Rage and FrustrationExtreme Music Reviews & Interviews
Tim Bowness – Lost in the Ghost Light
Band – Tim Bowness
Album – Lost in the Ghost Light
Country of Origin – UK
Genre – Progressive Rock
Release Date – February 17th, 2017
Label – InsideOut Music
Author – BingGan
On Lost in the Ghost Light, veteran English musician Tim Bowness delivers a concept album firmly rooted in the progressive rock form while offering a bittersweet take on the aging genre itself. In the 1970s, bands like Yes, Genesis, King Crimson, and ELP made monumental works that pushed the outer limits of popular music through virtuoso musicianship, odd time signatures, daring sonic textures, and lyrics full of fantasy and mythological reference. Lost in the Ghost Light, however, mines the steady, mid-tempo rhythms and more pastel and at times pastoral production of Marillion or more sedate Pink Floyd material.
Bowness’ restrained voice rests comfortably in the mix without any of the dramatic trumpeting of the great erstwhile prog rock front men–a sound more reminiscent of David Gilmour or Prefab Sprout’s Paddy McAloon than of Greg Lake or Jon Anderson. Musically, the wispy acoustic guitars, rich strings, flutes (one solo played by Jethro Tull’s Ian Anderson), analog synths, and soaring lead guitars echo some of prog’s finest moments, but the 21st century take on what seems to be the demise of the musical style casts the album not only as a modern work of progressive rock but also as a comment on the state of the genre.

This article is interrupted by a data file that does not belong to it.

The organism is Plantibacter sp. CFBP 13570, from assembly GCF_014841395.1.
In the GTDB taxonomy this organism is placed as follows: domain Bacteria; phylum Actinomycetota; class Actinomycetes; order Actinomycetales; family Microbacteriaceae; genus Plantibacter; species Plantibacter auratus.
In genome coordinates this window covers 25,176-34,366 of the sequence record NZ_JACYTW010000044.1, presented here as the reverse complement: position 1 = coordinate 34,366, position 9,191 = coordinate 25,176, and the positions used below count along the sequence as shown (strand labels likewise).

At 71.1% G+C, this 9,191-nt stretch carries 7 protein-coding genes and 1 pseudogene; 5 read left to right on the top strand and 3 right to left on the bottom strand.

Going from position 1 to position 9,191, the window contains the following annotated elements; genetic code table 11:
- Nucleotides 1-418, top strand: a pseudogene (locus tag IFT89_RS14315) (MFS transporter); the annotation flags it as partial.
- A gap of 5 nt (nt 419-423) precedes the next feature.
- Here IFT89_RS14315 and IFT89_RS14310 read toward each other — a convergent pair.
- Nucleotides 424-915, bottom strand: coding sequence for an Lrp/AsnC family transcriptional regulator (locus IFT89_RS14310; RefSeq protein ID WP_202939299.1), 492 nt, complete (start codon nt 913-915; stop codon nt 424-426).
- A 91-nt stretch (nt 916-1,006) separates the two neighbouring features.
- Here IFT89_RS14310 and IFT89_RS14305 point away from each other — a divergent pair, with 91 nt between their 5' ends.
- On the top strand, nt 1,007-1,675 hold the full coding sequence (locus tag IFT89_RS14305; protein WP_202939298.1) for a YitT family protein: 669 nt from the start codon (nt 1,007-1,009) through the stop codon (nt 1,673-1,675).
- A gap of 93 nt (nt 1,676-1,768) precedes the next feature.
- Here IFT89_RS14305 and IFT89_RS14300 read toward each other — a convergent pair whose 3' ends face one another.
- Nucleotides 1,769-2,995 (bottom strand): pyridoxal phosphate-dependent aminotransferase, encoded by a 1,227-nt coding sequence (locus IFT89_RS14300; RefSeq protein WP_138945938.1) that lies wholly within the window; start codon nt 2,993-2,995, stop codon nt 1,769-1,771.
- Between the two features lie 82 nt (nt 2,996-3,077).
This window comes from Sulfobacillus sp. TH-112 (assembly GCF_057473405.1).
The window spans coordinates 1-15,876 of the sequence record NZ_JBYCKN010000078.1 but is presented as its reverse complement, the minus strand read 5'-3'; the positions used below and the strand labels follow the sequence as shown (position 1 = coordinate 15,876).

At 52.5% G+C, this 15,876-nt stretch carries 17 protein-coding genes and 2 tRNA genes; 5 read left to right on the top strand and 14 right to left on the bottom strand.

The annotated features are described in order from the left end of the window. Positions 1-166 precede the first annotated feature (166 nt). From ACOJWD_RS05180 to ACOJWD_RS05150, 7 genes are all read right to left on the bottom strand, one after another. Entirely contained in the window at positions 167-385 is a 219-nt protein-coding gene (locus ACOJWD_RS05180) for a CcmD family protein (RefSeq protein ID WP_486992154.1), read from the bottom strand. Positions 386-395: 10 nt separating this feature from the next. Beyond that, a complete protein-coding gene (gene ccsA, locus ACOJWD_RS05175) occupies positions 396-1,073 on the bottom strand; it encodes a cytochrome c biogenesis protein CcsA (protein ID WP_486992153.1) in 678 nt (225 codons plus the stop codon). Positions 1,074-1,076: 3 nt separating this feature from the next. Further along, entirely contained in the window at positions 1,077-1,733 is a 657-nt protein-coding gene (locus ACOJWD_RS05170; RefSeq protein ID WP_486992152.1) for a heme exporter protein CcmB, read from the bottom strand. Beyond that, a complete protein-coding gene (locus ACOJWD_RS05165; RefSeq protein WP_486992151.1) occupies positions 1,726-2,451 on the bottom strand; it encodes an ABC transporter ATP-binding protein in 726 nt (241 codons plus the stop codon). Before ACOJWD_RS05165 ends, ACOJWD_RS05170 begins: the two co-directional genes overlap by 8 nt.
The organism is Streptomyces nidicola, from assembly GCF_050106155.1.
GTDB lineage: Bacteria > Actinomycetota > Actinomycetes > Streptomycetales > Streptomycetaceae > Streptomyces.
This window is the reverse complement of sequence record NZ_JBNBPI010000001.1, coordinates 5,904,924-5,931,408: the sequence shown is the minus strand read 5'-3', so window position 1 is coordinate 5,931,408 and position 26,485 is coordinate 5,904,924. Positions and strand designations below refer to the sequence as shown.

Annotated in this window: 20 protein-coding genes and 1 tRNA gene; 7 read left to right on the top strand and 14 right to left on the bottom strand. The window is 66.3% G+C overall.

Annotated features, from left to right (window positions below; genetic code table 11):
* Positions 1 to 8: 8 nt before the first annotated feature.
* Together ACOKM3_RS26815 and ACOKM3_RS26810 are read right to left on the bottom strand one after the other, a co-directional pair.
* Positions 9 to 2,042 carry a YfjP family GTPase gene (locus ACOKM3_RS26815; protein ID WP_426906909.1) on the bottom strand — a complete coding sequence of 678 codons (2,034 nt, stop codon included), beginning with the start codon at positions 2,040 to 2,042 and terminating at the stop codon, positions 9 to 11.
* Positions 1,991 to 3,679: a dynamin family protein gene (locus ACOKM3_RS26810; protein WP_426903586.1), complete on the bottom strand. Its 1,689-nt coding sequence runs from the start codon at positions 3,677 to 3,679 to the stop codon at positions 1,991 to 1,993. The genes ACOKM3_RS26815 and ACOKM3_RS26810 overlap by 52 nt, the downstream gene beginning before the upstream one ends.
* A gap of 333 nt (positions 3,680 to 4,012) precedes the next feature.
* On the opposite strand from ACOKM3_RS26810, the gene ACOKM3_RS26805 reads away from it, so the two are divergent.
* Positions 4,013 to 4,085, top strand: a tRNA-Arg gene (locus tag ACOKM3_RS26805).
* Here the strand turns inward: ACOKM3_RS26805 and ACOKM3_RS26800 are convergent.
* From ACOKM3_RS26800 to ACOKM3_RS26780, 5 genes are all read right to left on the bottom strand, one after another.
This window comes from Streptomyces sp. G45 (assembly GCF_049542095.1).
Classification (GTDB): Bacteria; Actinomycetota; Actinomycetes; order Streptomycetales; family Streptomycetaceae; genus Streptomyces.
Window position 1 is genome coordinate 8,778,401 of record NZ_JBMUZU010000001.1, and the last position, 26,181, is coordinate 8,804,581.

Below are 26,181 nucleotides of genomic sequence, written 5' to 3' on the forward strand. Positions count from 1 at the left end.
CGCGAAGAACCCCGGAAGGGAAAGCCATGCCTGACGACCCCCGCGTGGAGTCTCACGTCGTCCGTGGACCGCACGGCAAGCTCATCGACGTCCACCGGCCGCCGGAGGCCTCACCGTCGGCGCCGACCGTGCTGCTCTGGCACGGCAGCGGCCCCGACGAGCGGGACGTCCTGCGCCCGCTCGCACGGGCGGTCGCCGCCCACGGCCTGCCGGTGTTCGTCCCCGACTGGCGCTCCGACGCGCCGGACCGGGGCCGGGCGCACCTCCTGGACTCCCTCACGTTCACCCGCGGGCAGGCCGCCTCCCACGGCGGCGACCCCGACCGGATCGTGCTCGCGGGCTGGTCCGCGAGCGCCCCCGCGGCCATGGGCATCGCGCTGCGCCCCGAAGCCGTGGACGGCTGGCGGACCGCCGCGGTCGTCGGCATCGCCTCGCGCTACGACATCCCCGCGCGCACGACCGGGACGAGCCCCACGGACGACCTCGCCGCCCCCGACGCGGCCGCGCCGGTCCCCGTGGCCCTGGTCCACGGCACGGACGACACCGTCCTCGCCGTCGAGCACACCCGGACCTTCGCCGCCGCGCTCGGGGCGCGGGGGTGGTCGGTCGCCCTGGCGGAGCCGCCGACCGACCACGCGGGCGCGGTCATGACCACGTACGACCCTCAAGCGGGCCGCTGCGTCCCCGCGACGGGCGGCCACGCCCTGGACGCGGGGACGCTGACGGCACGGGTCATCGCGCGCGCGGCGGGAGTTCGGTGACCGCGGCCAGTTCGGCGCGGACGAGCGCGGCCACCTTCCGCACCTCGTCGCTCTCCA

Sad as this may seem to fans, the album ultimately grows on the listener as it reveals this perspective on its own place in a musical world that grows more and more crowded with the birth of every new sub genre from grunge to emo to screamo to EDM. Still, there is a quiet dignity in Bowness aging character who is addressed lyrically thus: “You’ll be the silence, and they can make the noise.” One can only be grateful that prog exists in a healthy enough form to be able to tell its own tale so poignantly.